Every kind of activity, even the process of mere thought, must culminate in the absolute quiet of contemplation. Every movement, the movements of body and soul as well as of speech and reasoning, must cease before truth. Truth, be it the ancient truth of Being or the Christian truth of the living God, can reveal itself only in complete human stillness.

— Hannah Arendt

Aristotle Contemplates a Bust of Homer

Fear of Death is a Cultural Artifact

Deep within, in the animal part of us, we are not afraid of death.  This is something that our culture has imposed on us.  Philosophically, we are afraid of annihilation, of becoming nothing, and that concept of death is part of Western “scientific” culture. What surprises me is that so many people I hypnotized — 80% had within them this mystical, yoga-like attitude, though most were not aware of it.
— Helen Wambach 


Is the spider a monster in miniature?
His web is a cruel stair, to be sure,
Designed artfully, cunningly placed,
A delicate trap, carefully spun
To bind the fly (innocent or unaware)
In a net as strong as a chain or a gun.

There are far more spiders than the man in the street supposes
And the philosopher-king imagines, let alone knows!
There are six hundred kinds of spiders and each one
Differs in kind and in unkindness.
In variety of behavior spiders are unrivalled:
The fat garden spider sits motionless, amidst or at the heart
Of the orb of its web: other kinds run,
Scuttling across the floor, falling into bathtubs,
Trapped in the path of its own wrath, by overconfidence drowned and undone.

Other kinds — more and more kinds under the stars and the sun —
Are carnivores: all are relentless, ruthless
Enemies of insects. Their methods of getting food
Are unconventional, numerous, various and sometimes hilarious:
Some spiders spin webs as beautiful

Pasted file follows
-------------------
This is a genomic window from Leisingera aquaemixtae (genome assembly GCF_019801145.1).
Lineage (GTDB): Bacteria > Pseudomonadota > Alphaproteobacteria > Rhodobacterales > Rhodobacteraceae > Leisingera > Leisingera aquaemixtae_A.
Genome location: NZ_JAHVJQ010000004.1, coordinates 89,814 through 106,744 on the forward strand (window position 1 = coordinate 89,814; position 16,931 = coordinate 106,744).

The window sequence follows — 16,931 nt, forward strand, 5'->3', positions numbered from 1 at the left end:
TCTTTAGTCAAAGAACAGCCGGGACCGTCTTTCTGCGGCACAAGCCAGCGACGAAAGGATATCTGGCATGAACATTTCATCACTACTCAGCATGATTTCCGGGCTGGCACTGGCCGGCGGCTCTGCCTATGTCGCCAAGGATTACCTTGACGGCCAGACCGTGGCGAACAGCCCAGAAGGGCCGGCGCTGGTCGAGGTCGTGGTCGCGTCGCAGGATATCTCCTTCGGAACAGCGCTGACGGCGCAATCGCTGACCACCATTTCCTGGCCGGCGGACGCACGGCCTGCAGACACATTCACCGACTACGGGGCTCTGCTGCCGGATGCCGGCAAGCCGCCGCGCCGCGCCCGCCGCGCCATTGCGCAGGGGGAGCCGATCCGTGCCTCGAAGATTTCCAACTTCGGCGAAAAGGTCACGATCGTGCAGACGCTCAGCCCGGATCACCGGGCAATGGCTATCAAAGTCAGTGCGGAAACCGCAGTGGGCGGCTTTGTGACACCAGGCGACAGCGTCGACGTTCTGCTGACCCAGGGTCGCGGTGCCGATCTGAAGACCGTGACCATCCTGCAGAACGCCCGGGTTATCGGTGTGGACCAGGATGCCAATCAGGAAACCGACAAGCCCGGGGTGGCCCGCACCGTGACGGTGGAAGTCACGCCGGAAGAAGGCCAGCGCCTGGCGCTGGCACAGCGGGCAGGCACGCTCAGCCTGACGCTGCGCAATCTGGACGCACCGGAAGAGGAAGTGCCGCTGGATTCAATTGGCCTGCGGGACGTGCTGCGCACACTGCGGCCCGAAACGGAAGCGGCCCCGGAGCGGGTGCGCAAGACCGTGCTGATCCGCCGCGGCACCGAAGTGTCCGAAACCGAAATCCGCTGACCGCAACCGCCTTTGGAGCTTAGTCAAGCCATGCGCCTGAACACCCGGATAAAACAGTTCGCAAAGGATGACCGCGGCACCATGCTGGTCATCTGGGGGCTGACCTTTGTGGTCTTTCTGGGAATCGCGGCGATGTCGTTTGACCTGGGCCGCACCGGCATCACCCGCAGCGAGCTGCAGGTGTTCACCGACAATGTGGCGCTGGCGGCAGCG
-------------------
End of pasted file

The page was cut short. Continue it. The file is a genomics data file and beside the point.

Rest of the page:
As Japanese drawings, intricate as clocks, strong as rocks:
Others construct traps which consist only
Of two sticky and tricky threads. Yet this ambush is enough
To bind and chain a crawling ant for long enough:
The famished spider feels the vibration
Which transforms patience into sensation and satiation.
The handsome wolf spider moves suddenly freely and relies
Upon lightning suddenness, stealth and surprise,
Possessing accurate eyes, pouncing upon his victim with the speed of surmise.

Courtship is dangerous: there are just as
many elaborate and endless techniques and varieties
As characterize the wooing of more analytic, more
introspective beings: Sometimes the male
Arrives with the gift of a freshly caught fly.
Sometimes he ties down the female, when she is frail,
With deft strokes and quick maneuvres and threads of silk:
But courtship and wooing, whatever their form, are informed
By extreme caution, prudence, and calculation,
For the female spider, lazier and fiercer than the male suitor,
May make a meal of him if she does not feel in the same mood, or if her appetite
Consumes her far more than the revelation of love’s consummation.
Here among spiders, as in the higher forms of nature,
The male runs a terrifying risk when he goes seeking
for the bounty of beautiful Alma Magna Mater:
Yet clearly and truly he must seek and find his mate and
match like every other living creature!

— Delmore Schwartz, born this day in 1913